Tate gave medical school another try. This time, he would accept admission to the Virginia Tech Carilion School of Medicine (VTCSOM).

“The small class size is fantastic and it’s a great community. I know all my classmates beyond just seeing them in class. Also, I feel like the faculty care, not that they don't elsewhere, but because of our size we get a ton of resident and attending attention here. They get to know us well,” Tate said.

Serving as his class president for three years, Tate has been able to advocate for issues that are important to his classmates and the school’s curriculum goals. He saw a need for additional rural medicine education to be integrated into the curriculum and has been working with faculty and the administration to make it happen.

“The Ninth Congressional District of Virginia, comprising the far southwest portion of the commonwealth, is very different than the rest of the state, particularly economically,” Tate said. “You realize how impoverished certain areas are here and how that can affect health in ways not readily recognized.” Patients from across Southwest Virginia often have to come to Roanoke for care that is not available in their own community; this lack of regional access to tertiary health care is one of many health disparities that can impact rural populations.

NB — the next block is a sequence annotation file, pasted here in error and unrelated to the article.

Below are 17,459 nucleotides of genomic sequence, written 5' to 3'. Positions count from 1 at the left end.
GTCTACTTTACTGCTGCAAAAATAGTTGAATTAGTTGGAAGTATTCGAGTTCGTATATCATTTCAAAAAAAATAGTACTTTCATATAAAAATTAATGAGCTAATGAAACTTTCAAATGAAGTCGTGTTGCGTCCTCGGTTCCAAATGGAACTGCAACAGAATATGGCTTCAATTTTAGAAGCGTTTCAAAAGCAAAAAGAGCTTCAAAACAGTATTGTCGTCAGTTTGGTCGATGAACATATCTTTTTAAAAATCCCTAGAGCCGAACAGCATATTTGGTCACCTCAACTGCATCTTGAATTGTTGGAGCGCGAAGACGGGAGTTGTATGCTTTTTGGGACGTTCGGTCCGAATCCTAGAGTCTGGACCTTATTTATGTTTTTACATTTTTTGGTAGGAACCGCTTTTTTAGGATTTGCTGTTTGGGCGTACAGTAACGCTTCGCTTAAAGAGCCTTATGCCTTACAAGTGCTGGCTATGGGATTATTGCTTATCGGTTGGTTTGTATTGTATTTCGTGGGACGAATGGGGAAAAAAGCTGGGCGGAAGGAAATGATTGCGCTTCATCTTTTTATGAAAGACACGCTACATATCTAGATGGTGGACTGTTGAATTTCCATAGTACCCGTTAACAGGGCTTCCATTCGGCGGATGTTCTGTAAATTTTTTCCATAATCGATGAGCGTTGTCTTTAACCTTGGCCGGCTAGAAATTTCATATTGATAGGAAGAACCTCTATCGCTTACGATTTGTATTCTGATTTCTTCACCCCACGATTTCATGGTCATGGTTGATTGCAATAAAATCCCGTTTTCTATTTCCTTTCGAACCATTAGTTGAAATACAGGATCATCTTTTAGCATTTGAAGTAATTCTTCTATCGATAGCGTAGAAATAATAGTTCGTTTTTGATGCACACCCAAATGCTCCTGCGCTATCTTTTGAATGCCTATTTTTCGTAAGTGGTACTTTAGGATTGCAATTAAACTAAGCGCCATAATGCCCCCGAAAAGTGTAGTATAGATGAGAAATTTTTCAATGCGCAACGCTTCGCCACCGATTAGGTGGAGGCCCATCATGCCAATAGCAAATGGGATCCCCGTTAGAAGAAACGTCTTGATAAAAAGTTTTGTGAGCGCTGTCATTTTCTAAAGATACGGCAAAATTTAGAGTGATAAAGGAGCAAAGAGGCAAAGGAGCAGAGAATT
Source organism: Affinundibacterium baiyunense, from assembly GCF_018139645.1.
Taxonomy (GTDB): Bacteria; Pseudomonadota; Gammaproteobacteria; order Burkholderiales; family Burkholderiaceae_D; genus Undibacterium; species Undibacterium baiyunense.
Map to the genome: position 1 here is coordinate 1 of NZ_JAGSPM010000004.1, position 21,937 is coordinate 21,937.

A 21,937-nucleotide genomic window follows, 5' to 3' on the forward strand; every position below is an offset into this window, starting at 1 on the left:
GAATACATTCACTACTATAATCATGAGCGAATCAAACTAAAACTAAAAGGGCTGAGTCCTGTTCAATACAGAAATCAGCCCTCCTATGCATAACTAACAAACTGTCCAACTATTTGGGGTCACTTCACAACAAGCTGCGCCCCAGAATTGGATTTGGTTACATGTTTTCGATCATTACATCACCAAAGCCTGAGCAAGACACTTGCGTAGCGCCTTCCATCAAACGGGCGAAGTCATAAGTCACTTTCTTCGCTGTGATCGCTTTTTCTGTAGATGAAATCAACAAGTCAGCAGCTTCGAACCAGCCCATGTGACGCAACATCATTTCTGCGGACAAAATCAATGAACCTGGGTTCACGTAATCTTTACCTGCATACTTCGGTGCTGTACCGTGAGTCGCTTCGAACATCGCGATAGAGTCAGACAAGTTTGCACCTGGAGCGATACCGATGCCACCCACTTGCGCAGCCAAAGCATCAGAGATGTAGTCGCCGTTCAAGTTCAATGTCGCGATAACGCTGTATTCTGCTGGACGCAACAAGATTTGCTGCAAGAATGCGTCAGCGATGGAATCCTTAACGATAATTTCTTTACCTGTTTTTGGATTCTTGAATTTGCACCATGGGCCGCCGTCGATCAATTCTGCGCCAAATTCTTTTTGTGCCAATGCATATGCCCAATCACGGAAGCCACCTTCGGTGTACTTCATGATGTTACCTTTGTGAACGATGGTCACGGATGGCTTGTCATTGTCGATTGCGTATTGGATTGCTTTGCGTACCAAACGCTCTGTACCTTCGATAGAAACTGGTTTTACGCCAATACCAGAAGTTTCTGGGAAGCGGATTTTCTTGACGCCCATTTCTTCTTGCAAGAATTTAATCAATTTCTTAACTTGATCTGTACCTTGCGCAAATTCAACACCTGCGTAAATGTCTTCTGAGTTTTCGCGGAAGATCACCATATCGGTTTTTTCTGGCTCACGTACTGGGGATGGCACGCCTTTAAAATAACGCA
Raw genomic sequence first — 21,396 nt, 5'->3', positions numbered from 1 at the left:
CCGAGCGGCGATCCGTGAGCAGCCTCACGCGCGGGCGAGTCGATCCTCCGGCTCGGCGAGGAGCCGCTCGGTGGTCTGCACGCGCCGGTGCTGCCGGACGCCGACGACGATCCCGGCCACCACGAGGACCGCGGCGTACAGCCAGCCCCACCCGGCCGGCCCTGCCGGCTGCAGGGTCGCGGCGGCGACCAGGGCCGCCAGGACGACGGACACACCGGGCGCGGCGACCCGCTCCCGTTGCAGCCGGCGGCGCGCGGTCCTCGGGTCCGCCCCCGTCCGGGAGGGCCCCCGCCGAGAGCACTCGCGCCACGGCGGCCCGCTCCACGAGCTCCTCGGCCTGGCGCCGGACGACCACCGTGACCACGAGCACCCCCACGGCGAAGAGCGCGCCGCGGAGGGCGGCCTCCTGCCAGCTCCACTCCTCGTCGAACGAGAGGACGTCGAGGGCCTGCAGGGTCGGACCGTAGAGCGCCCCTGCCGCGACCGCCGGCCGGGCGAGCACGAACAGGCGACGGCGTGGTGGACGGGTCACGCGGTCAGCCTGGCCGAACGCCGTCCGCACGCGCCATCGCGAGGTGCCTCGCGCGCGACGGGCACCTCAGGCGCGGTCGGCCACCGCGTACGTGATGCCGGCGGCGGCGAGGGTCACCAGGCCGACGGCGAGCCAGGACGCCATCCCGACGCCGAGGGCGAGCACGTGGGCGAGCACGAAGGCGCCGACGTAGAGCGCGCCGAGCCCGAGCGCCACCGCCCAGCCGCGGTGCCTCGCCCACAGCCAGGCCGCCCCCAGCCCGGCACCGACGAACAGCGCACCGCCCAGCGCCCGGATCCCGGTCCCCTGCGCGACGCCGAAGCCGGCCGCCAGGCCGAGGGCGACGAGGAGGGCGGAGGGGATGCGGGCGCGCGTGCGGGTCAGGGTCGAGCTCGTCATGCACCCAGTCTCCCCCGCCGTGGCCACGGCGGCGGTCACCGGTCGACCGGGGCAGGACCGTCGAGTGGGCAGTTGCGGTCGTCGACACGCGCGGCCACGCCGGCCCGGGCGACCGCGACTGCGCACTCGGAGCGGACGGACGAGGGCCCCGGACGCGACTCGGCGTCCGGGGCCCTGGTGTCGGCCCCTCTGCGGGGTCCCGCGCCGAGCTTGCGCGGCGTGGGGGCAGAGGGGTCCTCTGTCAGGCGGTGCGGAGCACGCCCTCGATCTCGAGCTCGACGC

Tate thought it was important for fellow classmates to better understand the community they would be serving to dispel stigmas regarding rural populations and improve their care.

“You may get frustrated thinking a patient is not being compliant. You tell them to go home, get rest, and eat well, but they may not be able to afford food or can’t take time off to rest because they have to work to support their family,” Tate said.

Tate is one of two recipients this year of the Sam and Priscilla McCall VTC School of Medicine Scholarship. He also received the scholarship in 2015, making him the first student to receive the honor twice.

The late Sam McCall was raised in Richlands, Virginia, and studied for a year in business administration at Virginia Tech with the Class of 1958. He moved away from the area to Texas, but his family that remained in rural Southwest Virginia faced limited access to health care. Sam and his wife Priscilla, who now serves on the VTCSOM Dean’s Council on Advancement, created the scholarship with the hopes that some graduates would stay to practice in the area or other underserved communities.

Ultimately, Tate hopes to serve as a rural family medicine physician like his father, seeing longitudinal care as a way to overcome hurdles for a healthier life.

“I grew up with this experience that you know your patients, you will see them out places, and you are not a separate entity from them. Your lives are entwined with theirs because you are part of the same community,” Tate said. “Hopefully, over time, my patients and I will build trust and there will be certain things that we can do to improve their health that would have been difficult initially. That's the most fulfilling to me - the moments when I am talking to a patient and we have a break through that would not have otherwise have been possible without time spend building that relationship.”